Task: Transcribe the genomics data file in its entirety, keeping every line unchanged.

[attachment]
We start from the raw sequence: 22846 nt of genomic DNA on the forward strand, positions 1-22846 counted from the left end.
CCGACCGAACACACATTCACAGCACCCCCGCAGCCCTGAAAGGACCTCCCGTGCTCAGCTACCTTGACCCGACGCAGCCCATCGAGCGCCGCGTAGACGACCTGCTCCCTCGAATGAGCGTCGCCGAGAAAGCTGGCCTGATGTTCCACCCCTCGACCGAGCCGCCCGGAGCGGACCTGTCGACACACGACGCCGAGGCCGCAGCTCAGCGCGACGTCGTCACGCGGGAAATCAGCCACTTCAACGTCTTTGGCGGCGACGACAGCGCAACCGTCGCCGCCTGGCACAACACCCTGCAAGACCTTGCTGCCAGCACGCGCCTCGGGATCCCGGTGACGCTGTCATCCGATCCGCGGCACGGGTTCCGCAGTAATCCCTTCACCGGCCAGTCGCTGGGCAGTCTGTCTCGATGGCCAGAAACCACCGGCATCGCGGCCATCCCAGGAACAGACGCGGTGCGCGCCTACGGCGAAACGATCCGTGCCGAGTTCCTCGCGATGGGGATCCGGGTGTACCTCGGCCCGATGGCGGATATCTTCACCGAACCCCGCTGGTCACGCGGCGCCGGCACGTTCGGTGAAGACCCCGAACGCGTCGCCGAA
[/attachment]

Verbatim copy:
We start from the raw sequence: 22846 nt of genomic DNA on the forward strand, positions 1-22846 counted from the left end.
CCGACCGAACACACATTCACAGCACCCCCGCAGCCCTGAAAGGACCTCCCGTGCTCAGCTACCTTGACCCGACGCAGCCCATCGAGCGCCGCGTAGACGACCTGCTCCCTCGAATGAGCGTCGCCGAGAAAGCTGGCCTGATGTTCCACCCCTCGACCGAGCCGCCCGGAGCGGACCTGTCGACACACGACGCCGAGGCCGCAGCTCAGCGCGACGTCGTCACGCGGGAAATCAGCCACTTCAACGTCTTTGGCGGCGACGACAGCGCAACCGTCGCCGCCTGGCACAACACCCTGCAAGACCTTGCTGCCAGCACGCGCCTCGGGATCCCGGTGACGCTGTCATCCGATCCGCGGCACGGGTTCCGCAGTAATCCCTTCACCGGCCAGTCGCTGGGCAGTCTGTCTCGATGGCCAGAAACCACCGGCATCGCGGCCATCCCAGGAACAGACGCGGTGCGCGCCTACGGCGAAACGATCCGTGCCGAGTTCCTCGCGATGGGGATCCGGGTGTACCTCGGCCCGATGGCGGATATCTTCACCGAACCCCGCTGGTCACGCGGCGCCGGCACGTTCGGTGAAGACCCCGAACGCGTCGCCGAA